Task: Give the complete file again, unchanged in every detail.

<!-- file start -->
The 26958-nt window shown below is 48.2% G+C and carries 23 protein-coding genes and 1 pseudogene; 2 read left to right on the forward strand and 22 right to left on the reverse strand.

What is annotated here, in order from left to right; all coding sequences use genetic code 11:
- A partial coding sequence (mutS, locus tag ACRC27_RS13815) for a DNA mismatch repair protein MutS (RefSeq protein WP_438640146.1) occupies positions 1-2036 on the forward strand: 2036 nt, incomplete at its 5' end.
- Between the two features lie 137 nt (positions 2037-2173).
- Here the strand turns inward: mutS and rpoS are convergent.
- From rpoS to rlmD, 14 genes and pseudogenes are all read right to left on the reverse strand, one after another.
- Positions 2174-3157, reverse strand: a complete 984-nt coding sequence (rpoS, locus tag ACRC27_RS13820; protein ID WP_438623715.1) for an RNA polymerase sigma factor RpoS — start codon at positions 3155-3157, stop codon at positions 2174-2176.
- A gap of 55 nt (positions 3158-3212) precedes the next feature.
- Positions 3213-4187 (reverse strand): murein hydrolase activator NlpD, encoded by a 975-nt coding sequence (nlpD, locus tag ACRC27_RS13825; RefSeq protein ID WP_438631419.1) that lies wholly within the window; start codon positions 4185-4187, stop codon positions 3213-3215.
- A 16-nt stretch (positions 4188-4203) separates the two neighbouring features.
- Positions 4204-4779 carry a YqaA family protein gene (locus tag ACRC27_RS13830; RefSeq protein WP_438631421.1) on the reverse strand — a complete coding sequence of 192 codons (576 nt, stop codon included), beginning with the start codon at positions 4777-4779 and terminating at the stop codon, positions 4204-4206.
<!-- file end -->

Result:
The 26958-nt window shown below is 48.2% G+C and carries 23 protein-coding genes and 1 pseudogene; 2 read left to right on the forward strand and 22 right to left on the reverse strand.

What is annotated here, in order from left to right; all coding sequences use genetic code 11:
- A partial coding sequence (mutS, locus tag ACRC27_RS13815) for a DNA mismatch repair protein MutS (RefSeq protein WP_438640146.1) occupies positions 1-2036 on the forward strand: 2036 nt, incomplete at its 5' end.
- Between the two features lie 137 nt (positions 2037-2173).
- Here the strand turns inward: mutS and rpoS are convergent.
- From rpoS to rlmD, 14 genes and pseudogenes are all read right to left on the reverse strand, one after another.
- Positions 2174-3157, reverse strand: a complete 984-nt coding sequence (rpoS, locus tag ACRC27_RS13820; protein ID WP_438623715.1) for an RNA polymerase sigma factor RpoS — start codon at positions 3155-3157, stop codon at positions 2174-2176.
- A gap of 55 nt (positions 3158-3212) precedes the next feature.
- Positions 3213-4187 (reverse strand): murein hydrolase activator NlpD, encoded by a 975-nt coding sequence (nlpD, locus tag ACRC27_RS13825; RefSeq protein ID WP_438631419.1) that lies wholly within the window; start codon positions 4185-4187, stop codon positions 3213-3215.
- A 16-nt stretch (positions 4188-4203) separates the two neighbouring features.
- Positions 4204-4779 carry a YqaA family protein gene (locus tag ACRC27_RS13830; RefSeq protein WP_438631421.1) on the reverse strand — a complete coding sequence of 192 codons (576 nt, stop codon included), beginning with the start codon at positions 4777-4779 and terminating at the stop codon, positions 4204-4206.